Find out about the various care options that exist outside of care in the home, providing you with sources and information to find out more.
A recent survey and study by the Live-in Care Hub found that nearly 100% of those surveyed would prefer not to go into residential care if they become unwell or unable to care for themselves.
This is really good evidence at least, that residential care has something of a poor reputation, probably worsened by the repeated negative press and stories about those in care and their experiences. Even without the horror stories, most of us understand why a person would not want to leave their home and potentially their partner and pets to go into residential care. There is also strong evidence to show that mental and physical health benefits from care alternatives.
If you are thinking about your care options, don’t be afraid or assume that residential care is where you will be eventually. You do have options, plenty of great options actually, that cater for your needs and avoid the need to move into a care home.
Care Options Beyond Residential Care
There are lots of options beyond residential care as and when you might need support to live your most independent and healthy life.
Family Providing Care
Although this option is proving to less popular in modern times, many families do still look after their elderly loved ones. So you may move in with your family where they will provide care for you, or perhaps a son or daughter will move in with you and provide care to you. This options doesn’t work for everyone but it works well for some families so is worth discussing.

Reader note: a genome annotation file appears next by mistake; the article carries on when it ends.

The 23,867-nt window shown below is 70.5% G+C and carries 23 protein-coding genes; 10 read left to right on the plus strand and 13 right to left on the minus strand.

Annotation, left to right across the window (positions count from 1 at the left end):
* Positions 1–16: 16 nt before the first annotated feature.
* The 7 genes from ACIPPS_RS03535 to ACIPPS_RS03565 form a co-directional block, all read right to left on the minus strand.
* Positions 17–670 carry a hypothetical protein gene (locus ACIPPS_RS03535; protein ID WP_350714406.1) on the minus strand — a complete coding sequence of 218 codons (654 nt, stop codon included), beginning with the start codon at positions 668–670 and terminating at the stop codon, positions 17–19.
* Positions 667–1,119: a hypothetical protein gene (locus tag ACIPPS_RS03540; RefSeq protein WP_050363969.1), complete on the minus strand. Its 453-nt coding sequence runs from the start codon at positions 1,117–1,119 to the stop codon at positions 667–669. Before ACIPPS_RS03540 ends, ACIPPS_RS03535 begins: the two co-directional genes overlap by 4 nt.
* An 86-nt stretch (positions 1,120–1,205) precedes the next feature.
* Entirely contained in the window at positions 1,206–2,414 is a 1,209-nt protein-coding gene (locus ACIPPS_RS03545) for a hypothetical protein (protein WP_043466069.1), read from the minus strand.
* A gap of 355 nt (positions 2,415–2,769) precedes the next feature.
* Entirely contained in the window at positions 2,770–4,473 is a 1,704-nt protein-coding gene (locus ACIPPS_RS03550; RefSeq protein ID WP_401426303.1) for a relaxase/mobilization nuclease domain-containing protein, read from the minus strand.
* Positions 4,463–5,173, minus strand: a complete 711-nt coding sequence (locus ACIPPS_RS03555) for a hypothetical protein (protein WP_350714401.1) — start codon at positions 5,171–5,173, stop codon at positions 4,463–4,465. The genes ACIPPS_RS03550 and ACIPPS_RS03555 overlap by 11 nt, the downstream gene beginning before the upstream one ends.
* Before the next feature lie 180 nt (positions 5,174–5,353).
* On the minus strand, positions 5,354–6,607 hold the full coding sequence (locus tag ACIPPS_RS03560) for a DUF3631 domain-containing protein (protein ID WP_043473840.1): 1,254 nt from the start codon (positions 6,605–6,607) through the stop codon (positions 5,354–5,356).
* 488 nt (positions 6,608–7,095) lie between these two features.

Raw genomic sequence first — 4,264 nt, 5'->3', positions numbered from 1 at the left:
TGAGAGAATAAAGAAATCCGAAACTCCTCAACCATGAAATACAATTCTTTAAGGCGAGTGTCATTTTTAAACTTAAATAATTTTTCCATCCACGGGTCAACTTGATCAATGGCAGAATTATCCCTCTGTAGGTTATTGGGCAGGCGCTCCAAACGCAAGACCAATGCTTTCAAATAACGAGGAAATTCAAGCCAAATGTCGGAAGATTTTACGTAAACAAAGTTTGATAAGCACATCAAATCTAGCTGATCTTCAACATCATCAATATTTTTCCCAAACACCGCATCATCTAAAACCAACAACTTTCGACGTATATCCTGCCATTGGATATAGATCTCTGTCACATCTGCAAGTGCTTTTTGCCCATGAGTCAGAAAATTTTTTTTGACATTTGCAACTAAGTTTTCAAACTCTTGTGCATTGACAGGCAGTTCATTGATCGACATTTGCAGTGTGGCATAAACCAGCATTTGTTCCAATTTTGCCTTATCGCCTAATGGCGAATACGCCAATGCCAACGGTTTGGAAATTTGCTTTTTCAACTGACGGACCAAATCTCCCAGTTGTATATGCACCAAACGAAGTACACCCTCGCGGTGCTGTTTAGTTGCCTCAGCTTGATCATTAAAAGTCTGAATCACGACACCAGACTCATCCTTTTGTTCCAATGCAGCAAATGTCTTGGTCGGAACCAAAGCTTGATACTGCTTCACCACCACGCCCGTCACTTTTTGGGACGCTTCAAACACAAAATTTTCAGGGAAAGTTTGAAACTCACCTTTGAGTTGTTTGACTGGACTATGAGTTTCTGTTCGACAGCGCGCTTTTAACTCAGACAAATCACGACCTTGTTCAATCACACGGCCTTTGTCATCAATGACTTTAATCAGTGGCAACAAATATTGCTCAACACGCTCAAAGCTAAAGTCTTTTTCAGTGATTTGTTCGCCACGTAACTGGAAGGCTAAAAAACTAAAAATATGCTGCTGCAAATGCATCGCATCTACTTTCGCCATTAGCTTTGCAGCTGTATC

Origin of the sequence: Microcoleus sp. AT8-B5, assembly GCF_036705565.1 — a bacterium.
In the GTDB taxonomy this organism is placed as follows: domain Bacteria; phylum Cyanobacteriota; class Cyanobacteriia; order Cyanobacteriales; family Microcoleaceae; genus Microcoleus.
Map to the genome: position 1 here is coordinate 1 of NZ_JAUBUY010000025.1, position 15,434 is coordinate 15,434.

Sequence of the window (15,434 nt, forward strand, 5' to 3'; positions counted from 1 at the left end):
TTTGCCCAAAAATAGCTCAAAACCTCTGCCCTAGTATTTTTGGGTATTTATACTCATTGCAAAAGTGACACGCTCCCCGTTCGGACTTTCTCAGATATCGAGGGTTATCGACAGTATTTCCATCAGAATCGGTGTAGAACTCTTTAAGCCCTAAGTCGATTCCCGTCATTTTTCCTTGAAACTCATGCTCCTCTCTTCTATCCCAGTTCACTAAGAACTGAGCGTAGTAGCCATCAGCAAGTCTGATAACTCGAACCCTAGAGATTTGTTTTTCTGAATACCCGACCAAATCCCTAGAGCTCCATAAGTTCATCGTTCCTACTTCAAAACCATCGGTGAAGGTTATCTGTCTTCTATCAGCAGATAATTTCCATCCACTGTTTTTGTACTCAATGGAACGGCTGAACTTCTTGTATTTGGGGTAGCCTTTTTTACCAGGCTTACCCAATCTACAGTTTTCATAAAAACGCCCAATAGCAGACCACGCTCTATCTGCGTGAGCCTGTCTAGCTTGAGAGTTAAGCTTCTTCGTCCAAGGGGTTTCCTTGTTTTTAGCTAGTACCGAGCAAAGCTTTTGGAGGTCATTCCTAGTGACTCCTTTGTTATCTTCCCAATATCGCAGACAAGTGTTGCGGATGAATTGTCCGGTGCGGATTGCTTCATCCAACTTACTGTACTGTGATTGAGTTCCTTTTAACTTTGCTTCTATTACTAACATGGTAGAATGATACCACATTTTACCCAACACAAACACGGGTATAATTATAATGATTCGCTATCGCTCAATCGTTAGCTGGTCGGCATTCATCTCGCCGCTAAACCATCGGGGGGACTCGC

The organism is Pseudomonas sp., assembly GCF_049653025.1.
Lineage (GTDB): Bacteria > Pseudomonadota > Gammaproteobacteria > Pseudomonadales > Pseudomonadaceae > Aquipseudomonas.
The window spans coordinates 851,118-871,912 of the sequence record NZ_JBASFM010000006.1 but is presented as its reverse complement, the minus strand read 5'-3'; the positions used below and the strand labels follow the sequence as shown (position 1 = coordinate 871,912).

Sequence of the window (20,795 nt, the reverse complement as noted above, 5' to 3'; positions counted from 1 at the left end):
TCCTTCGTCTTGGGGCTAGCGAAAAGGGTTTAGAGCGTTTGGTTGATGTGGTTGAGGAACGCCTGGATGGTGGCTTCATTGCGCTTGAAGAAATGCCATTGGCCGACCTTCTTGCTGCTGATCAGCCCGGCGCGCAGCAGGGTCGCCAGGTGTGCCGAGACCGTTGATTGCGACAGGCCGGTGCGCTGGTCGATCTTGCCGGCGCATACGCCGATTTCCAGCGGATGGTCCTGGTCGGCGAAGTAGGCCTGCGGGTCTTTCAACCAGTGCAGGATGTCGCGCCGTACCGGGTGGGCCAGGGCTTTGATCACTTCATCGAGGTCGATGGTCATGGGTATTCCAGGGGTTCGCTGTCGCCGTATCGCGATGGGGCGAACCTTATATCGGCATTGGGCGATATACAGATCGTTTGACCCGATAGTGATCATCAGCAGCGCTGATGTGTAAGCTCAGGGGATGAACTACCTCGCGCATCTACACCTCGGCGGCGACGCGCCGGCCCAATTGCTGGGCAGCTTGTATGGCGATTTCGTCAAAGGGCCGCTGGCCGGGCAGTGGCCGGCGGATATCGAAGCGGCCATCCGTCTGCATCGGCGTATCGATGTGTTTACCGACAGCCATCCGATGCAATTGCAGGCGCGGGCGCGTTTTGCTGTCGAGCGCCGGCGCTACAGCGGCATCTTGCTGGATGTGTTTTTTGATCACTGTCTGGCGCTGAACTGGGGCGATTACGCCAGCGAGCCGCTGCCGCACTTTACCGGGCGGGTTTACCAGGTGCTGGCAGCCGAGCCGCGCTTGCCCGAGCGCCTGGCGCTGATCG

Care in the home comes in many forms, but all revolves around the client remaining in their own home independently. One person, or a couple can receive care on an ad hoc basis, at regular intervals, or on a live-in care basis where the carer lives in the home and provides care. This kind of care is provided by social services or the NHS, or from private companies depending on the circumstances. Carers can provide services ranging from basic light cleaning, personal care support and help with shopping, all the way to intensive medical care throughout the day.
Sheltered housing is a flat or apartment in a community or building that is supported by a supervisor and which usually has quick routes to accessing help, such as personal alarms. Some sheltered housing situations also have care options, but the overall emphasis is on providing a safer independent living situation for the elderly.
A retirement village is where you live in a house independently alone or with a partner, but you’re in a community of other retirees. Some retirement villages have their own leisure centres, healthcare and communal areas. Most have many additional benefits to moving to the area.
What To Do Next
It is a really good idea to plan ahead for your care, seeking the help of an Independent Financial Advisor with experience in financing care. You should also speak to your family members, speak to your local social services and GP and look into getting a care assessment. The more you research and understand, the more likely you are to get later life care that is of the high quality you should expect.